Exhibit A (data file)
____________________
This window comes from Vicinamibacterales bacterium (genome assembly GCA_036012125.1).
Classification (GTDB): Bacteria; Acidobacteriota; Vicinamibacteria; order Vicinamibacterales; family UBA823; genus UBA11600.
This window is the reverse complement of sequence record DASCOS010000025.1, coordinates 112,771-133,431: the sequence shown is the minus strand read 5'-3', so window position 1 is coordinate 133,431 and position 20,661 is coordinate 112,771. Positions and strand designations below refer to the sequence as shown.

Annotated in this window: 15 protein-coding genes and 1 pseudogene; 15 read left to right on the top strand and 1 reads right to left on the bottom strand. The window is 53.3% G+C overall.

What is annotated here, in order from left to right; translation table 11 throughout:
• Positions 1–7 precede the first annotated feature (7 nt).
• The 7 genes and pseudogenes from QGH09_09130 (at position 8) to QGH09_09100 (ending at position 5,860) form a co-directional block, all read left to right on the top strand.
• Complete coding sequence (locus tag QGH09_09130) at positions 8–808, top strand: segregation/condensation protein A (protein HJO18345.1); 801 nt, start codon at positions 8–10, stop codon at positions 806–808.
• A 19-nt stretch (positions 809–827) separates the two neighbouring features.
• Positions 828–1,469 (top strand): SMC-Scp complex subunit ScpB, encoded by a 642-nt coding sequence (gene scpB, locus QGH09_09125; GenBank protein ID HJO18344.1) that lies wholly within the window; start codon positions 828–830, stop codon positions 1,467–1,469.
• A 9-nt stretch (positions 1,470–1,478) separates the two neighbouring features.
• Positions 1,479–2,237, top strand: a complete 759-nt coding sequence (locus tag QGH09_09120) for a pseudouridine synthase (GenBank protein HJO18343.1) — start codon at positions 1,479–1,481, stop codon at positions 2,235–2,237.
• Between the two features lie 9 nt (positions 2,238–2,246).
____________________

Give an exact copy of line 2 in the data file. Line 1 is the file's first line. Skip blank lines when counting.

Classification (GTDB): Bacteria; Acidobacteriota; Vicinamibacteria; order Vicinamibacterales; family UBA823; genus UBA11600.